Friday, 19 August 2011

War and Peace: Books Four and Five

Obviously, these little write ups are full of spoilers. I haven’t mentioned it before, but there. I said it now.

Book Four:

So, Nicholas Rostov returns home with Denisov. He promises his sister Natasha that he will honour his promise to marry Sonya, yet he doesn’t feel ready yet and wants to live.

Helene is cheating on Pierre with Dolokhov.

The old Prince Rostov throws a dinner party where Pierre challenges Dolokhov to a duel. Pierre shoots him, separates from his wife and runs off to St Petersburg.

Prince Andrew returns home (after everyone thinking he’s dead) in time for the birth of his son, but his wife dies during labour.

Dolokhov recovers from being shot.

Nicholas Rostov is made adjunct.

Dolokhov falls in love with Sonya and asks her to marry him, but she refuses. She’s in love with Nicholas. Dolokhov beats Nicholas at cards and the latter has to ask his father to help pay the debt of 43 thousand roubles.

The soldiers go back to war.

Book Five:

Pierre meets Freemason Bazdeev at the station, and when he gets to Petersburg joins the order. Prince Vasili comes to Petersburg to urge Pierre to reconcile with his daughter, but Pierre tells him to go and moves to his estates in Kiev. Society again turns on Pierre.

Boris is now an aide-de-camp and upon returning to Petersburg becomes “an intimate” at Helene’s house (she moves back to Petersburg, obviously).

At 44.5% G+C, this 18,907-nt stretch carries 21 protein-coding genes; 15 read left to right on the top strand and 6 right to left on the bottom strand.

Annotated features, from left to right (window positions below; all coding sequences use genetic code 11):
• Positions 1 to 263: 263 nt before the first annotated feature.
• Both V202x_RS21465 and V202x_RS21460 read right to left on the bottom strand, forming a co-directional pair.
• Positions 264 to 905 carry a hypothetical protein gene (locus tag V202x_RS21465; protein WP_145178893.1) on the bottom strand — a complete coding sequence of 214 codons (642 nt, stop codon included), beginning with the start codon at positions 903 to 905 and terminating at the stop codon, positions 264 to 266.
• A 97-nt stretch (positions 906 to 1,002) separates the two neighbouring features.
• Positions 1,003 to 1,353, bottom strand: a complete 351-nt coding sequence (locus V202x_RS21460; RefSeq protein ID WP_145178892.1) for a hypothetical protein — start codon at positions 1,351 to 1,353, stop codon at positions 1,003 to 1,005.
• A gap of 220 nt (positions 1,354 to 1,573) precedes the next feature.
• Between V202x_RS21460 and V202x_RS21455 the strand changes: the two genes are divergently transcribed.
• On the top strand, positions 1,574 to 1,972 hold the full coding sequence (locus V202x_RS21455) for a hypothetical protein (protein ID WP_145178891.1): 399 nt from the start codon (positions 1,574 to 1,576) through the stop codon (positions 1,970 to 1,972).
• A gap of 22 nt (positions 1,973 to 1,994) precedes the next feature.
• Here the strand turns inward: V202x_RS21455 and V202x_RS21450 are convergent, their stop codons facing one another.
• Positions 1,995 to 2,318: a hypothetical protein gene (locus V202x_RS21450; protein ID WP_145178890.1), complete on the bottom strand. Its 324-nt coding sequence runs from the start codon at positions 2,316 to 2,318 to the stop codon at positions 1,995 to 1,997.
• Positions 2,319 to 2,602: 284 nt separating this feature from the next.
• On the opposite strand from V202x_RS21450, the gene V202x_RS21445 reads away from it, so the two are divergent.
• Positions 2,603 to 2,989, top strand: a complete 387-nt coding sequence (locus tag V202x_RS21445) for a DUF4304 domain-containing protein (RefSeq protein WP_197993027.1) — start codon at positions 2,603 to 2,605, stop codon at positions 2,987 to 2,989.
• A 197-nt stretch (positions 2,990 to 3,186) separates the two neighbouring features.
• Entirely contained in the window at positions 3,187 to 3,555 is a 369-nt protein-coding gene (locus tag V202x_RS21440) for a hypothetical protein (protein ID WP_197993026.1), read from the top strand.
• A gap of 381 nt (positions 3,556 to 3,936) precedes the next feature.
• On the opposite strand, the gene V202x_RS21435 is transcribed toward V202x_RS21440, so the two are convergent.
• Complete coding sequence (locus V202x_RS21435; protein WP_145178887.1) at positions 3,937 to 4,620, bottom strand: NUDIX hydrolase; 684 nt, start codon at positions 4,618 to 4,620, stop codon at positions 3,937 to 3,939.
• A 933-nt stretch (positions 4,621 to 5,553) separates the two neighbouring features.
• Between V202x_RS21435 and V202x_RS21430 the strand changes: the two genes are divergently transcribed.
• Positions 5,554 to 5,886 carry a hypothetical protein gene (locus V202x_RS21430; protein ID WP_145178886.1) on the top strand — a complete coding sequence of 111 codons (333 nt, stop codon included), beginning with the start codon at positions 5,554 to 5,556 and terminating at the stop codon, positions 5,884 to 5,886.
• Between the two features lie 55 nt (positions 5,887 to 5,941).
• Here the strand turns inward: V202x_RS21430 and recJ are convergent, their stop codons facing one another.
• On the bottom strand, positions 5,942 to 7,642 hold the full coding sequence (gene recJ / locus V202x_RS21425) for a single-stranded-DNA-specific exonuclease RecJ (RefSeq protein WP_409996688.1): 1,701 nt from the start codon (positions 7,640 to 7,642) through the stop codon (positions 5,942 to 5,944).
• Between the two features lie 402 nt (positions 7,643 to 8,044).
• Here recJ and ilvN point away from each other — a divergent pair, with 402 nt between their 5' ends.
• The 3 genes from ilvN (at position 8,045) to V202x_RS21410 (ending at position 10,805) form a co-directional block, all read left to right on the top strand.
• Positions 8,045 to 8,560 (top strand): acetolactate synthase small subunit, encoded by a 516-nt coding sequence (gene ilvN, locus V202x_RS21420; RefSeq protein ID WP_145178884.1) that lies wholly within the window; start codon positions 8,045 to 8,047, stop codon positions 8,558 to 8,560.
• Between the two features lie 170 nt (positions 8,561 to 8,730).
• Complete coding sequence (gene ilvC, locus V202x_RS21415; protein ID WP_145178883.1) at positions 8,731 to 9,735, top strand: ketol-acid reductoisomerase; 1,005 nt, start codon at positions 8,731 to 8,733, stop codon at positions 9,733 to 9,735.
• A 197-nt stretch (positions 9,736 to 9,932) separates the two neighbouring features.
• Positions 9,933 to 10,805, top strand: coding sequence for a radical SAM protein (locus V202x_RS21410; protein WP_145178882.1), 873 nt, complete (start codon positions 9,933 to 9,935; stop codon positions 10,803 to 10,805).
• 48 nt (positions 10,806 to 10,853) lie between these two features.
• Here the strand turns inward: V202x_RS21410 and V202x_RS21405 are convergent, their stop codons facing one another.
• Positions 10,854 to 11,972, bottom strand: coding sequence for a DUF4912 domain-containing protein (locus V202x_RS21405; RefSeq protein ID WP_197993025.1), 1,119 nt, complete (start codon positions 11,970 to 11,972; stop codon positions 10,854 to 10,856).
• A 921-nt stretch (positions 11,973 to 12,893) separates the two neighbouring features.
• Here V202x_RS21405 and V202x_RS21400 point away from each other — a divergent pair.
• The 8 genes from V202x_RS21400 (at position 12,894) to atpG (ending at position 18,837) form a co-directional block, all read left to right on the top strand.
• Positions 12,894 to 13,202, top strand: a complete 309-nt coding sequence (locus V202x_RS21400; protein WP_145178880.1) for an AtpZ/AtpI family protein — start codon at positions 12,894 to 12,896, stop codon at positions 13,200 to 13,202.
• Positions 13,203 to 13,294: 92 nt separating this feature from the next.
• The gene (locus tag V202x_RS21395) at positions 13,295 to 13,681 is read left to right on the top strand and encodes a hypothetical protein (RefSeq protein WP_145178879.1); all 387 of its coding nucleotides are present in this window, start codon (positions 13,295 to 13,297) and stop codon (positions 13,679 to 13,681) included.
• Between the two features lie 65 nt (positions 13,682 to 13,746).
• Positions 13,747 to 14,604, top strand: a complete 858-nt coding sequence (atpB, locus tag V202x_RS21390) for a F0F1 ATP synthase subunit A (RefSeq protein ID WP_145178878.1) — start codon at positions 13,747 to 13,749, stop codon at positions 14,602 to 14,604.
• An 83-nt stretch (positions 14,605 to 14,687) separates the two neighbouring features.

The old Prince Bolkonski is made commander in chief and Prince Andrew takes a position as marshal under his father so that he doesn’t have to go back into battle. He moves out of his father’s house, although his son remains there being taken care of by Princess Maria.

The soldiers at war are starving, so Denisov steals provisions from the infantry. On his way to trial for the theft he is shot in the leg and sent to hospital. Nicholas Rostov visits him and is asked to take a petition to the Emperor on Denisov’s behalf. He does that by going to Boris, who is now associating with the French, much to Nicholas Rostov’s displeasure, he tries to get the letter to the Emperor by other means.

The preliminaries of peace are signed by Emperor Alexander and Napoleon.

And that marks the end of the first volume, spanning from 1805 – 1808.

I have so many thoughts floating around in my head that I don’t really know what to do with. I’m seriously rooting for Prince Andrew. There’s a point where he and Pierre talk about life and how to best conduct it that was really poignant, and made me change my previous view of him completely. He’s obviously a changed man after his failure at war and the death of his wife, but this

"I only know two very real evils in life: remorse and illness. The only good is the absence of those evils. To live for myself avoiding those two evils is my whole philosophy now." – p. 299

And then Pierre chimes in with his Freemasonic beliefs. I do feel a bit sorry for Pierre, who is once again being taken advantage of by pretty much everyone, and I’m looking forward to seeing what’s going to happen to him (and his wife) in the future.

So yeah, I’m obviously still enjoying it. There are a few instances of Tolstoy focusing on things and people that have nothing to do with the plot, and I could do without that. I like his observations on Russians and Russian life in general – as well as his commentaries on military life.

I’ve read 34% - and enjoyed pretty much all of it, thus far.

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